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Pallas - The Cross And The Crucible  CD (album) cover

THE CROSS AND THE CRUCIBLE

Pallas

 

Neo-Prog

3.50 | 140 ratings

From Progarchives.com, the ultimate progressive rock music website

Menswear
Prog Reviewer
3 stars Duality between the hurt and the love.

One thing is sure, Pallas is definitely concerned by the Church, and the history of religions and their impact on the world of today. As was the theme of Dreams of Men, the album The Cross and the Crucible talks about the possibility of men to love and kill, to create and destroy at the same time, with the same intentions. Many themes of the Bible are stated, as well as the Church itself and the Crusades, and in the title song they put more emphasis on the carnage by acting how these wars could've sound like. A true calling to reflexion and sensibility is showing in this fine record.

Without calling it 'Christian Rock' per se, with their last 2 or 3 albums Pallas is stepping more and more in this strange category, as well as Neal Morse did. Scotland being their homeland, the ghost of the good ol' glory dayz of Marillion is often showing, but not overwhelming the package. Thanks a lot, the other main influence (at least on one bit) is Pink Floyd, The Wall period. This is néo-prog, so the mood is relatively soft so don't seek heavy guitars or keyboard extravaganza, just plain but gripping and emotionnal music. One thing I like is the Rickenbaker bass sound put in front, so the songs have a bit more beat than Marillion for instance. The other strenght of this record is that they tried to set a pastoral, clergical mood, with success is you ask me. The choirs and gregorian chants are adding a good amount of credibility to the sound and originality to a somewhat worn band.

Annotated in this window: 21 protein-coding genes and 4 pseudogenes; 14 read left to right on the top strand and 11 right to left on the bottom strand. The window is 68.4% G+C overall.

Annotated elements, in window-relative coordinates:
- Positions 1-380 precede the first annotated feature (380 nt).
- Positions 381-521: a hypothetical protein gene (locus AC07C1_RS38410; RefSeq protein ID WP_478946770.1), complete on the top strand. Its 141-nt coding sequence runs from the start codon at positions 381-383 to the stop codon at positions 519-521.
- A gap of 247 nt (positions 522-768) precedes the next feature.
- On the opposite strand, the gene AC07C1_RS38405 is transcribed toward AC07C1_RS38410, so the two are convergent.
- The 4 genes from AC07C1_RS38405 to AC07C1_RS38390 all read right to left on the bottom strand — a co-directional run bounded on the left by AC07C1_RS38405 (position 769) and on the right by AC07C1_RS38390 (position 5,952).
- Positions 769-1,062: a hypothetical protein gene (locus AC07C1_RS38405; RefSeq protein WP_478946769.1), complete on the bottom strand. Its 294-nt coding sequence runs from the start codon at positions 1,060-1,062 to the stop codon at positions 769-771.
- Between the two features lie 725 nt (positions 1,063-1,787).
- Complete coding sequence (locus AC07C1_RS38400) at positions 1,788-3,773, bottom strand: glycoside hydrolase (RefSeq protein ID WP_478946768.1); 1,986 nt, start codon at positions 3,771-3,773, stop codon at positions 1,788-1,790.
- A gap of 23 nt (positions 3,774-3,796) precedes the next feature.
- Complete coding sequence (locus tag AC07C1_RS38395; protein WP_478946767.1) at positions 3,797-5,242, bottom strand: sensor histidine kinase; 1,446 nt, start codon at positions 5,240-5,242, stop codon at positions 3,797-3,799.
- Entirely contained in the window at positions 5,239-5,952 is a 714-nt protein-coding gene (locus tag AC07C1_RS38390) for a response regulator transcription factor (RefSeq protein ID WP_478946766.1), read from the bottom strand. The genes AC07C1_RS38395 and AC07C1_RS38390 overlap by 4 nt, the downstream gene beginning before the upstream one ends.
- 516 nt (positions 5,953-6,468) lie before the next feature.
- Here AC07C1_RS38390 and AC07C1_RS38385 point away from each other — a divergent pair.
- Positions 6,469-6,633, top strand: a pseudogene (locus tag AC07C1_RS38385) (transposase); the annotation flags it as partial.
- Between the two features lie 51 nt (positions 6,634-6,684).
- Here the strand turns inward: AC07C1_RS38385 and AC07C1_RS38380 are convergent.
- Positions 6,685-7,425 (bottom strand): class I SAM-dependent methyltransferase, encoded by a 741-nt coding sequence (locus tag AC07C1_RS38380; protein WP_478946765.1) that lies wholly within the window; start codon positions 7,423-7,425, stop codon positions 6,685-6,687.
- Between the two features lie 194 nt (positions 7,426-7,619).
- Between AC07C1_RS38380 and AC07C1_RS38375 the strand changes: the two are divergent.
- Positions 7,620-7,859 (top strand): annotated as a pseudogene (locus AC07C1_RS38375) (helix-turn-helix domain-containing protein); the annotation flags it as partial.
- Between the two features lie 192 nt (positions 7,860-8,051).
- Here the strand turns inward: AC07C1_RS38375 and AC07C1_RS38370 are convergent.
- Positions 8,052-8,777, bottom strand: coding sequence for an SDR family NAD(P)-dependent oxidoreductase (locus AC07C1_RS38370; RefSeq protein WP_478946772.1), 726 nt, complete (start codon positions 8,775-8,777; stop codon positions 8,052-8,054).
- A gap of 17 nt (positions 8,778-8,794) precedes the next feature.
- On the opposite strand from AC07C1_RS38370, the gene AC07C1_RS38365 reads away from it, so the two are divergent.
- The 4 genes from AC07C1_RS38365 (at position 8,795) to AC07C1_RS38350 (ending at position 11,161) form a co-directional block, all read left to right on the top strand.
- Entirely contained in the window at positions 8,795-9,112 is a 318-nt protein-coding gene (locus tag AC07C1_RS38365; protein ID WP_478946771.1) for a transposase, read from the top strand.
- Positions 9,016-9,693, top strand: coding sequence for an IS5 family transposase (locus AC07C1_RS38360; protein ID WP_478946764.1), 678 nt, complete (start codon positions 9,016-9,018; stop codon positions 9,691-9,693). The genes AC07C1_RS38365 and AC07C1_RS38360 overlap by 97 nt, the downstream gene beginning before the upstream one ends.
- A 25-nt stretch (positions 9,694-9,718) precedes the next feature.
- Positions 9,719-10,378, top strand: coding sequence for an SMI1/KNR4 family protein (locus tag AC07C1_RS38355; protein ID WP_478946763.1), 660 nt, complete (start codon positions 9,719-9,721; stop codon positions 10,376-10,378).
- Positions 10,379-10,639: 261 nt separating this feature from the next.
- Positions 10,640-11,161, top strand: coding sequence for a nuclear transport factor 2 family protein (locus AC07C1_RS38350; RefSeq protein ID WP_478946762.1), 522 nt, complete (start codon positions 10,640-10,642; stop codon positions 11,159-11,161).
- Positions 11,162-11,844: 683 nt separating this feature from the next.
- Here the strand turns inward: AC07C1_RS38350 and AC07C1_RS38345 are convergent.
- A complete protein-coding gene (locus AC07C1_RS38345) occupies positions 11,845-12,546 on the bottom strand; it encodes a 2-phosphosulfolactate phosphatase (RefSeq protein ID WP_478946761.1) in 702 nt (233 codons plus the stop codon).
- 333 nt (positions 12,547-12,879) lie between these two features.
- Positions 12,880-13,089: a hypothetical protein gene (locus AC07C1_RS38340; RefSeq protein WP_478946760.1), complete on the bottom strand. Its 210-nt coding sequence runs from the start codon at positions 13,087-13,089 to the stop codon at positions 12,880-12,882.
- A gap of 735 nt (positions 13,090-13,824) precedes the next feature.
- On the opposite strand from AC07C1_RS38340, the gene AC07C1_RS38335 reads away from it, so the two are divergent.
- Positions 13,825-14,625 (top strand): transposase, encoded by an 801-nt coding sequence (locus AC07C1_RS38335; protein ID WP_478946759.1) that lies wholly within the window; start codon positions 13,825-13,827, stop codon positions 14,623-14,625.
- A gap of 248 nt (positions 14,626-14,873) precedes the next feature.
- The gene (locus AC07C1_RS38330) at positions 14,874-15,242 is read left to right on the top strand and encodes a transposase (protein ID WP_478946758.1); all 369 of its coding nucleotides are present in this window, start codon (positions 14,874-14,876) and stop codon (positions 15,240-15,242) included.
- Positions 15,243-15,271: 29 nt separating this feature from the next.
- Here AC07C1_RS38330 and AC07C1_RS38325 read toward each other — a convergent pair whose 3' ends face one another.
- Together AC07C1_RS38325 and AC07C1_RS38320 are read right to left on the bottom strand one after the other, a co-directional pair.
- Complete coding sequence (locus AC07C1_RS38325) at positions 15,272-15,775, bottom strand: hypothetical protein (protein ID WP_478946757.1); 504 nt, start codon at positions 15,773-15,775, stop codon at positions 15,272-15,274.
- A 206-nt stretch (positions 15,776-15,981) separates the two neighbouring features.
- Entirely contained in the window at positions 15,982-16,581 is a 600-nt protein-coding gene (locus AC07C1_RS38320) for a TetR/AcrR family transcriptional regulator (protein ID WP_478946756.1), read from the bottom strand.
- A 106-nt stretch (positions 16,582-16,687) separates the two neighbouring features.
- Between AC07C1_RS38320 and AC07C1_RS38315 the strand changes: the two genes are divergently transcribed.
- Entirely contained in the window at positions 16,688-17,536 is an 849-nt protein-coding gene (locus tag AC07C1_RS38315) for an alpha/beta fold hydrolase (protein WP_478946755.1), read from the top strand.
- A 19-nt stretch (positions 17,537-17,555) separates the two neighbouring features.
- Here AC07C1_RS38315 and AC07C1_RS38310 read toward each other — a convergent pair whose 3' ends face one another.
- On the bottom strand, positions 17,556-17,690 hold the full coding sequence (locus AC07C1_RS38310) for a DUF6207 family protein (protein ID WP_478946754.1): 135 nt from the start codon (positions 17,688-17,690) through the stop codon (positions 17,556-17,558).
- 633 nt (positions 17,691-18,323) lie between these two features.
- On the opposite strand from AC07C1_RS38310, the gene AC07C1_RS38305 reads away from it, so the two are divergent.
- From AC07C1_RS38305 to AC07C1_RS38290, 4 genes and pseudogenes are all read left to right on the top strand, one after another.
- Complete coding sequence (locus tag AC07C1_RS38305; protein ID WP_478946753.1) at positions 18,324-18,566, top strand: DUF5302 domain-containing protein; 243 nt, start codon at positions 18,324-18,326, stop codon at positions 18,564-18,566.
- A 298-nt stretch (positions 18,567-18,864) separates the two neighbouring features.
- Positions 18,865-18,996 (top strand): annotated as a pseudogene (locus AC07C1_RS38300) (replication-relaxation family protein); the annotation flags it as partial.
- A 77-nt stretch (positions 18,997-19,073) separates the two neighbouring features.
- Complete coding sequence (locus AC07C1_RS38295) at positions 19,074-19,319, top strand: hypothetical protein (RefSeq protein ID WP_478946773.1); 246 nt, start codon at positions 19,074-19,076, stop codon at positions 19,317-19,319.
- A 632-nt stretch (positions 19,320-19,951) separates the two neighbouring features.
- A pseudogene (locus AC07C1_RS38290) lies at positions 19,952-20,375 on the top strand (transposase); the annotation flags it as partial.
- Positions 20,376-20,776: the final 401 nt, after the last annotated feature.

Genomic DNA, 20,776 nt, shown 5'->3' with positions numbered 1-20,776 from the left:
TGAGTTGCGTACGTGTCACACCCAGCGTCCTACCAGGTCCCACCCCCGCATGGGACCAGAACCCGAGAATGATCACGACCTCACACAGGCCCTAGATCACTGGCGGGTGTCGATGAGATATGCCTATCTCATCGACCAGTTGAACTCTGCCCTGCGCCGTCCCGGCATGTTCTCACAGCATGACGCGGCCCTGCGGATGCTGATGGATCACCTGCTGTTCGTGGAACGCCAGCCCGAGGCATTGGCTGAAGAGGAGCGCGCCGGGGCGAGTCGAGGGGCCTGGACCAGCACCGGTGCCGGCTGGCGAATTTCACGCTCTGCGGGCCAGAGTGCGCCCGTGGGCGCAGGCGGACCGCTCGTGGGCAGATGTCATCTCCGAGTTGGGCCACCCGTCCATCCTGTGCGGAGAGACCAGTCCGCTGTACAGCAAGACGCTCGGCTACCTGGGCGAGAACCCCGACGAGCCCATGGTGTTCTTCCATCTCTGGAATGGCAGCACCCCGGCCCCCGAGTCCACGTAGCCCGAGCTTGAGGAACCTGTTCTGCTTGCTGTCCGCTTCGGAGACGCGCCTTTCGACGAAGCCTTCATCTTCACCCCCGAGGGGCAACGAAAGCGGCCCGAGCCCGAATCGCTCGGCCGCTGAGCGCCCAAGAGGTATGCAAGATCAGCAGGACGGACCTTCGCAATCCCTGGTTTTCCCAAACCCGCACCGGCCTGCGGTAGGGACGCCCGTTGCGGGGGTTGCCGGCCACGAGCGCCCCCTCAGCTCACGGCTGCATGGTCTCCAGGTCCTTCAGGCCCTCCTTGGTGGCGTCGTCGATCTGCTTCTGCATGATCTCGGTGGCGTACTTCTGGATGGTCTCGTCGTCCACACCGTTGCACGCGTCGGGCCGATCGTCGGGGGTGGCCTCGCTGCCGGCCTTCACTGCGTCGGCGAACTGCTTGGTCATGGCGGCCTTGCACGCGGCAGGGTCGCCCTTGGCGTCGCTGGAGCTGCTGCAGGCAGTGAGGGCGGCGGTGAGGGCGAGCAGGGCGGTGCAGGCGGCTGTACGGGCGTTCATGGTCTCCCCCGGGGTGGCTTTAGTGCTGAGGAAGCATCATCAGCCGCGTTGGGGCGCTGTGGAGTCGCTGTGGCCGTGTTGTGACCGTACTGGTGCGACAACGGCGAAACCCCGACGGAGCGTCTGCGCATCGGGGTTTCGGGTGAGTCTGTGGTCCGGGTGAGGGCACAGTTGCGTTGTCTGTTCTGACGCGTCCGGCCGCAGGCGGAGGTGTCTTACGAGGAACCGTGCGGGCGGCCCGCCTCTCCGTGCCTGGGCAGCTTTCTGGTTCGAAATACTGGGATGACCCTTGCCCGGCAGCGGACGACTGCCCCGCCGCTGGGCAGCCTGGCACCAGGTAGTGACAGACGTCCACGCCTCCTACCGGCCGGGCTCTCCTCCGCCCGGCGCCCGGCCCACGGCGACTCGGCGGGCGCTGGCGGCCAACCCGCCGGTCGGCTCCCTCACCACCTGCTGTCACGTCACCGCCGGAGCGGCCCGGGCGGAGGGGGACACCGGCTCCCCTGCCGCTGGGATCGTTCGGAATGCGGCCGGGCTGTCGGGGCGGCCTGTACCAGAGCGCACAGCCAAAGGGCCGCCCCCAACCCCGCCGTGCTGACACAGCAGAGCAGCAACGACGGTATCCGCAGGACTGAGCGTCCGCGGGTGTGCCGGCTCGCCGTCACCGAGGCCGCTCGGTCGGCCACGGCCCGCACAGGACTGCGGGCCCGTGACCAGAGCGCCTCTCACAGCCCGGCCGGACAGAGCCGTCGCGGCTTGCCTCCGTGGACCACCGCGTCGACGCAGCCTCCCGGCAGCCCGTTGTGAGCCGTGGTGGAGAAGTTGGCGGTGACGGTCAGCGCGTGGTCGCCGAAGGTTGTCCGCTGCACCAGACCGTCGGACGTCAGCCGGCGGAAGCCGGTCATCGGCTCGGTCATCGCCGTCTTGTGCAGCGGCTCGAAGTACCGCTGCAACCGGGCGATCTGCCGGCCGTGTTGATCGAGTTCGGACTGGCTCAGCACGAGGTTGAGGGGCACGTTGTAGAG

I really wished this would've take another direction like a heavier one, but the whole plot is crying over a lost cause: bloodshed and destruction about faith and devotion. Despite the negative theme, some songs are actually very varied and progressive (Midas Touch, The Cross and the Crucible) some other are just soothing and relaxing to sing along (Who's to Blame). Fans of long, sad guitar solos (a la Gilmour), pastoral and churchish atmospheres (like Era or Enigma) and satisfying keyboard textures will like Pallas and therefore will class them in a higher league than the latest Marillion.

Who thought Christian Rock would sound that good?

Menswear | 3/5 |

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